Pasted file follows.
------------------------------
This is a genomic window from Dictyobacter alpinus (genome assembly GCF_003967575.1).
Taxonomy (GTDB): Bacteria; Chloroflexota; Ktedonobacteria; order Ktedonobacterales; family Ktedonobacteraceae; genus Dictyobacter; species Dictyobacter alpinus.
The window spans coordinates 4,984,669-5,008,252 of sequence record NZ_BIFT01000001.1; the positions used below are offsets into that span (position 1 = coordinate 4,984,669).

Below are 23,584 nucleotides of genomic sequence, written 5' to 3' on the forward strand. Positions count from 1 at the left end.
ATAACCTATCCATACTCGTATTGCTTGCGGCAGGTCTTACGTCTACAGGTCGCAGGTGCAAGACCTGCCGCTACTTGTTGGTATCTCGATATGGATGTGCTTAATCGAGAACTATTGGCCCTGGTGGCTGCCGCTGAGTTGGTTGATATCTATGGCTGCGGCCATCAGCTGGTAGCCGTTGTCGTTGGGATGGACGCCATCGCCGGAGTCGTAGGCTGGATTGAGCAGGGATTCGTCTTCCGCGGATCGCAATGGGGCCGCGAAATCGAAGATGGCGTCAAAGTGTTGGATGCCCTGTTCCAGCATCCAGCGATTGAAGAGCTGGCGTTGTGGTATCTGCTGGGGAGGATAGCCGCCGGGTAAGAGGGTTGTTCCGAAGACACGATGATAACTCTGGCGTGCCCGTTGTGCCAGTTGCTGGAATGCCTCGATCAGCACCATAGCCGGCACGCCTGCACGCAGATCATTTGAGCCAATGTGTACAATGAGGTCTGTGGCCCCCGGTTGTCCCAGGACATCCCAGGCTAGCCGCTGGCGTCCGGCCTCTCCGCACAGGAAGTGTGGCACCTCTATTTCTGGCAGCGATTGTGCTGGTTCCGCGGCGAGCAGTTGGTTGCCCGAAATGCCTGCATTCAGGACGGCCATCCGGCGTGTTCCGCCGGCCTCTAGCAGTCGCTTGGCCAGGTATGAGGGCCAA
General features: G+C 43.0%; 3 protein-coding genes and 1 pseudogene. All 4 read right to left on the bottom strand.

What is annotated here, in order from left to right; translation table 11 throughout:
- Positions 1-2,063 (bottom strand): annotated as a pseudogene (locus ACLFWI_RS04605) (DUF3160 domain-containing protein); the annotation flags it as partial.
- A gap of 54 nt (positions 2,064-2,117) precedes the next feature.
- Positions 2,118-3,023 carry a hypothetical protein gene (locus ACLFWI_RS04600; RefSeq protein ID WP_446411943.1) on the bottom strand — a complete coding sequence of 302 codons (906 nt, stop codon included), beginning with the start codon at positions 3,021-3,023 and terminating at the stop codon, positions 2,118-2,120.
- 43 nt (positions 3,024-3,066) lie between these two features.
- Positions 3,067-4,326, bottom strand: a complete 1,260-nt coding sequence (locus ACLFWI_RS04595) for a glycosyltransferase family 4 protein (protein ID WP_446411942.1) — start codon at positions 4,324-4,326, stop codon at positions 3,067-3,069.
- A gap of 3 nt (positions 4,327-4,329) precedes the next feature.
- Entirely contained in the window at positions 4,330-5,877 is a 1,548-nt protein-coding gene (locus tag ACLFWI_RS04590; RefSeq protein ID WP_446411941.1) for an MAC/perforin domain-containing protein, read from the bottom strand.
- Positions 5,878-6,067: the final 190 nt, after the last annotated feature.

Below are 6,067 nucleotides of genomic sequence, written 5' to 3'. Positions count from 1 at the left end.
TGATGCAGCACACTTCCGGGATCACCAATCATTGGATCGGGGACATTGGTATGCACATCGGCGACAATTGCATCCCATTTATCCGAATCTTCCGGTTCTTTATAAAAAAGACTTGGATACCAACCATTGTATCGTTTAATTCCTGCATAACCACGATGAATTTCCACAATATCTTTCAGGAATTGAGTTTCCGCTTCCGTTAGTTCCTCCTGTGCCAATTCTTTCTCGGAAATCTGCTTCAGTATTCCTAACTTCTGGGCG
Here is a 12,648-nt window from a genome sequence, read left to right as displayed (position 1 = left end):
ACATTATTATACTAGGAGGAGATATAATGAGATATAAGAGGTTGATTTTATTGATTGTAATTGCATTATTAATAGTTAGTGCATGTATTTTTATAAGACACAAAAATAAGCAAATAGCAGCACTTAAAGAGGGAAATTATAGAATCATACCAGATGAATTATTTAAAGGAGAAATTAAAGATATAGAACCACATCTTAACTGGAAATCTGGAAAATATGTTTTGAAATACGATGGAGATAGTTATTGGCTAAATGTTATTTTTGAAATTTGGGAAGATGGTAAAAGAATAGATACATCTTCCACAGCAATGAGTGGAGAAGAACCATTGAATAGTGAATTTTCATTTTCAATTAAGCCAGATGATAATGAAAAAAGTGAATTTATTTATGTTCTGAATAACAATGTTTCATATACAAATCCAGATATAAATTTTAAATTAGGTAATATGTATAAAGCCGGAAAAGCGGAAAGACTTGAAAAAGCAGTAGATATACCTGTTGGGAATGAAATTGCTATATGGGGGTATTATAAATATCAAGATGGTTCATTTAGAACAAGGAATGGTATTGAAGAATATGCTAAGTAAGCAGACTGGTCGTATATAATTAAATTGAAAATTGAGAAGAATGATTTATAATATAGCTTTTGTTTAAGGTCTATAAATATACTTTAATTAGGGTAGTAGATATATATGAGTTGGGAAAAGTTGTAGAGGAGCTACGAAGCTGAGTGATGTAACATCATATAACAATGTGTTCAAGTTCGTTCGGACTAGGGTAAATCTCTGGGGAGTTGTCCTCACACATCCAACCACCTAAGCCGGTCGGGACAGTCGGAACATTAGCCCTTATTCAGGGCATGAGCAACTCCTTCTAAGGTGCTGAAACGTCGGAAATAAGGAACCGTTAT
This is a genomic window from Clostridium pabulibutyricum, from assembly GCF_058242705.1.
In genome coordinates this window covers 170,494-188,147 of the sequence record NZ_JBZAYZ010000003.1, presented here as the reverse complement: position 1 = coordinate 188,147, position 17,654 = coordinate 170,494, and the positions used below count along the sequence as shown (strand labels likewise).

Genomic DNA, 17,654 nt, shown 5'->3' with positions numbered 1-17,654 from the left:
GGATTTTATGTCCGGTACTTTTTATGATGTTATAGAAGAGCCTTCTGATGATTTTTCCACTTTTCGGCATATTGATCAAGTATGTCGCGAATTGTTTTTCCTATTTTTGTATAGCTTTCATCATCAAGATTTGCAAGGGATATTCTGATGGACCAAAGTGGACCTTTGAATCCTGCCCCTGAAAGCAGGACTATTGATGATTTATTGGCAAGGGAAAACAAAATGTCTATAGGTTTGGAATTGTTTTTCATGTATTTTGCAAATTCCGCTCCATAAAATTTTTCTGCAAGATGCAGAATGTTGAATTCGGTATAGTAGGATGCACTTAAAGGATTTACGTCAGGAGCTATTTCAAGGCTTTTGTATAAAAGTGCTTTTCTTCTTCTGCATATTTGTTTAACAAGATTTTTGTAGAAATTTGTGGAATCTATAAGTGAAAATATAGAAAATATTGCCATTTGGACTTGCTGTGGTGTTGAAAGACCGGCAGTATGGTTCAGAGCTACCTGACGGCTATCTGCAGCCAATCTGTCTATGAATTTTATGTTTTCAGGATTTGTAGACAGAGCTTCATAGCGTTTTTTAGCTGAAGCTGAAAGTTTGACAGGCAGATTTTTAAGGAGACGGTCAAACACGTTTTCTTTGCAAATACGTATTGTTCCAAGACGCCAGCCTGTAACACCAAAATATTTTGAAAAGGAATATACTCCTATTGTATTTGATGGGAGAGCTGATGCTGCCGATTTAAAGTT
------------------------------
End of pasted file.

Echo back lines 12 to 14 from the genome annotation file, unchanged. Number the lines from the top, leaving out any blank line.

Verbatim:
- Positions 3,067-4,326, bottom strand: a complete 1,260-nt coding sequence (locus ACLFWI_RS04595) for a glycosyltransferase family 4 protein (protein ID WP_446411942.1) — start codon at positions 4,324-4,326, stop codon at positions 3,067-3,069.
- A gap of 3 nt (positions 4,327-4,329) precedes the next feature.
- Entirely contained in the window at positions 4,330-5,877 is a 1,548-nt protein-coding gene (locus tag ACLFWI_RS04590; RefSeq protein ID WP_446411941.1) for an MAC/perforin domain-containing protein, read from the bottom strand.